Melvyn Bragg and his guests discuss Social Darwinism. After the publication of Charles Darwin's masterpiece On the Origin of Species in 1859, some thinkers argued that Darwin's ideas about evolution could also be applied to human society. One thinker particularly associated with this movement was Darwin's near-contemporary Herbert Spencer, who coined the phrase 'survival of the fittest'. He argued that competition among humans was beneficial, because it ensured that only the healthiest and most intelligent individuals would succeed. Social Darwinism remained influential for several generations, although its association with eugenics and later adoption as an ideological position by Fascist regimes ensured its eventual downfall from intellectual respectability.
Centennial Professor of Anthropology at the LSE, University of London
Professor of History and Philosophy of Science at the University of Leeds
Reader in the History of Science at the University of Kent.
Producer: Thomas Morris.
LINKS AND FURTHER READING
Robert C. Bannister, Social Darwinism: Science and Myth in Anglo-American Social Thought (1st edition 1979; Temple University Press, 1988)
Paul Crook, Darwin’s Coat-Tails: Essays on Social Darwinism (Peter Lang, 2007)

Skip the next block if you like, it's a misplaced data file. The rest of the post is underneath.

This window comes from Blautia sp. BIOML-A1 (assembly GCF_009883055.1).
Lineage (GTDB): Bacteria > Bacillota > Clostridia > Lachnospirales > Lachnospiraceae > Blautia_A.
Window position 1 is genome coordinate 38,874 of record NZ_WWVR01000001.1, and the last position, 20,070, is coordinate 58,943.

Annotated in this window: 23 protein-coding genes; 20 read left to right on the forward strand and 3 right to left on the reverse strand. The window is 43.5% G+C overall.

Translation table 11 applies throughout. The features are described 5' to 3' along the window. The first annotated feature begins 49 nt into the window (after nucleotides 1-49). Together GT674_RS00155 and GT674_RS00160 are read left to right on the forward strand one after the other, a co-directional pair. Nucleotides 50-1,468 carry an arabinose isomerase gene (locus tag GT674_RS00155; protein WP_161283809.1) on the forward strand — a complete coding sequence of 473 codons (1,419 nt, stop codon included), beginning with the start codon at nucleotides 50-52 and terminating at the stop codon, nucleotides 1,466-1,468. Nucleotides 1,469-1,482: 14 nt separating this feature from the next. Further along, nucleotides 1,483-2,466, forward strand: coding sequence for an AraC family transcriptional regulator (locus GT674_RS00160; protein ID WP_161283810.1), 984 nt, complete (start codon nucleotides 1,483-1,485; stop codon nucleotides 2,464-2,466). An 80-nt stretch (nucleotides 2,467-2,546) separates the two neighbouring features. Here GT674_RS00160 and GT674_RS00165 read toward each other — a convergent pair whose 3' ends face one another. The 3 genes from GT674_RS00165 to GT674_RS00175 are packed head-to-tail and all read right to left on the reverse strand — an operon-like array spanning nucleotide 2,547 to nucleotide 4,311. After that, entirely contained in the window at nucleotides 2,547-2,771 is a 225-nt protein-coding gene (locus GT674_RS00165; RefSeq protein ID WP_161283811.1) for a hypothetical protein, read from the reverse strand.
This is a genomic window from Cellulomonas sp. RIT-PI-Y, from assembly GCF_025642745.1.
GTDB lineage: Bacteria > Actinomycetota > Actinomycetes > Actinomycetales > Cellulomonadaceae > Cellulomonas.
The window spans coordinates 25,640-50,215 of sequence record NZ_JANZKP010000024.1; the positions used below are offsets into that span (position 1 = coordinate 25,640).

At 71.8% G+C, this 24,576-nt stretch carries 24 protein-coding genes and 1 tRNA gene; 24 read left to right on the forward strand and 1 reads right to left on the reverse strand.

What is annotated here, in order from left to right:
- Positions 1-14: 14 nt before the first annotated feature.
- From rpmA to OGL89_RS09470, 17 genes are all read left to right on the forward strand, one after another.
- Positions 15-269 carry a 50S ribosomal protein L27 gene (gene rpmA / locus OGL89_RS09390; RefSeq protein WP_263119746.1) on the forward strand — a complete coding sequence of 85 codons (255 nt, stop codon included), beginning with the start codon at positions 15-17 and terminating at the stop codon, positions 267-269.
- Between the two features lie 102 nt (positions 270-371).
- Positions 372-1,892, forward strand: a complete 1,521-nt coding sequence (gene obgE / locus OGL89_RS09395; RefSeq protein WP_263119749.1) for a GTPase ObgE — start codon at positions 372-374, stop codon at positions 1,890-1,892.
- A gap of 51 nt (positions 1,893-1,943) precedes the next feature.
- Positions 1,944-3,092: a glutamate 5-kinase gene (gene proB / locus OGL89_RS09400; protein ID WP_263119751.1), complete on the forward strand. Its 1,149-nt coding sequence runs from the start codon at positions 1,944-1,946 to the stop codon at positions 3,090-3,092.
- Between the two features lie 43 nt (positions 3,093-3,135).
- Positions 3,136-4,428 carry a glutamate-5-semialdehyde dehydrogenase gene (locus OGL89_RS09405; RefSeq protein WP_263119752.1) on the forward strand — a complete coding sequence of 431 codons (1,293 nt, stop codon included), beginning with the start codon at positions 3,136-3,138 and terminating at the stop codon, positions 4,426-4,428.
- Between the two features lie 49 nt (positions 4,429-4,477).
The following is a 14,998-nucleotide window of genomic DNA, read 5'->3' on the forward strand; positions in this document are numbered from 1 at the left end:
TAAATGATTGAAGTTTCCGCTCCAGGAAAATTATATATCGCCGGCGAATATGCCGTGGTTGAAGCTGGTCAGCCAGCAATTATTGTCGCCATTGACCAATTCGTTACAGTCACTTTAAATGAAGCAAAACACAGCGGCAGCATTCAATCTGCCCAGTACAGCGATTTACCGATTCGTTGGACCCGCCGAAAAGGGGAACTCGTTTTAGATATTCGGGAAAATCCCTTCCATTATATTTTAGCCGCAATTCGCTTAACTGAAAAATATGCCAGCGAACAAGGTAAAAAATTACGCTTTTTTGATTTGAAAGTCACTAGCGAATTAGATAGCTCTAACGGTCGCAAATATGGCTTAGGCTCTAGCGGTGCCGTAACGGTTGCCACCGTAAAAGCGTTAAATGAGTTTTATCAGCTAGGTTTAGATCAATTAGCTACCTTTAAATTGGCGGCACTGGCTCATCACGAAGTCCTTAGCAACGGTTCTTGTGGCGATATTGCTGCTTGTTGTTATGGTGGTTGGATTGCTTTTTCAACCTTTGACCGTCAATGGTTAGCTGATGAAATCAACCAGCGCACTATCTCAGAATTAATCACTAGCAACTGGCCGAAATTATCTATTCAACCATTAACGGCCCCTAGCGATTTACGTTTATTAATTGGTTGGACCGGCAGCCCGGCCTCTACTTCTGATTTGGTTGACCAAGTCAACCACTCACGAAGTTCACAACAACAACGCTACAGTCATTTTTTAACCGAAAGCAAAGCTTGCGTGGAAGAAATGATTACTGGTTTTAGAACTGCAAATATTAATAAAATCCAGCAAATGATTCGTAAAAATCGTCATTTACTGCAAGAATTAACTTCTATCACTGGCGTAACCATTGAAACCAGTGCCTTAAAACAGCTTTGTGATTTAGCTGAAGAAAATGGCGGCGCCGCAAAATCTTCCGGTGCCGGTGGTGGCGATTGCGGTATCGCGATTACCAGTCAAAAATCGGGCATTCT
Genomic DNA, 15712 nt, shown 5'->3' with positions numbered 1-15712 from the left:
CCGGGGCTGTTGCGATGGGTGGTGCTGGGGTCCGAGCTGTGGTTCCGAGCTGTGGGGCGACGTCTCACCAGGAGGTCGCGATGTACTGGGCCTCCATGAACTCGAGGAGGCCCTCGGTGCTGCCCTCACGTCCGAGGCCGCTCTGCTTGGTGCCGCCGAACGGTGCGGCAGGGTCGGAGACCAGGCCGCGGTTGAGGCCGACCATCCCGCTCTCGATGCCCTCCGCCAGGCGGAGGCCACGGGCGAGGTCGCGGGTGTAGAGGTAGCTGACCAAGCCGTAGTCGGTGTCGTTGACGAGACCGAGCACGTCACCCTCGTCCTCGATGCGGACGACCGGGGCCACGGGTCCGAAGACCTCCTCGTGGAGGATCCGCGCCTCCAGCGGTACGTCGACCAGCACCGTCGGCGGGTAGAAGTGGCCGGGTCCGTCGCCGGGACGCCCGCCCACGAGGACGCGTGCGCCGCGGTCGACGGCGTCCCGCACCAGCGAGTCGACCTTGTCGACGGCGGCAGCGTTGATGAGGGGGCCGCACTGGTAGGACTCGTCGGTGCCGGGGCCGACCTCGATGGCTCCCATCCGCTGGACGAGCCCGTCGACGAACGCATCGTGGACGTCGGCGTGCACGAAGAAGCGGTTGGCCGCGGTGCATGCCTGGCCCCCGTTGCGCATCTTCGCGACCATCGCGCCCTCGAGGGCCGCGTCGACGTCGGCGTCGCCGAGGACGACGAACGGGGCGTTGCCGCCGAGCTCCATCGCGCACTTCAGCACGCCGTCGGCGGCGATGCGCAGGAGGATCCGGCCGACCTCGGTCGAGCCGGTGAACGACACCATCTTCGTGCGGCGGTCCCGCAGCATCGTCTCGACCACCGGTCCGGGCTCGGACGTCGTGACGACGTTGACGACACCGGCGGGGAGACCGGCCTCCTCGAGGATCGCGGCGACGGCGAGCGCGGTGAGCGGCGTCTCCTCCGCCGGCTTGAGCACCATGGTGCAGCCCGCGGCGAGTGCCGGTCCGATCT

Charles Darwin, The Descent of Man, and Selection in Relation to Sex (John Murray, 1871)
Carl Degler, In Search of Human Nature: The Decline and Revival of Darwinism in American Social Thought (Oxford University Press, 1992)
Stephen Jay Gould, Dinosaur in a Haystack: Reflections in Natural History (Jonathan Cape, 1996), especially ch. 24, ‘The Most Unkindest Cut of All’
Mike Hawkins, Social Darwinism in European and American Thought 1860-1945: Nature as Model and Nature as Threat (Cambridge University Press, 1997)
J. Hodge and G. Radick (eds.), The Cambridge Companion to Darwin (Cambridge: Cambridge University Press, 2nd edition, 2009), especially ch. 9, ‘Darwin, Social Darwinism and Eugenics’ by Diane B. Paul
Richard Hofstadter, Social Darwinism in American Thought (1st edition 1944, Beacon Press, 1992)
Angelique Richardson, Love and Eugenics in the Late Nineteenth Century: Rational Reproduction and the New Woman (Oxford University Press, 2003)
Angelique Richardson (ed.), After Darwin: Animals, Emotions, and the Mind (Rodopi, 2013)
Eckart Voigts, Barbara Schaff, Monika Pietrzak-Franger (eds.), Reflecting on Darwin (Ashgate, 2014)
|Interviewed Guest||Adam Kuper|
|Interviewed Guest||Gregory Radick|
|Interviewed Guest||Charlotte Sleigh|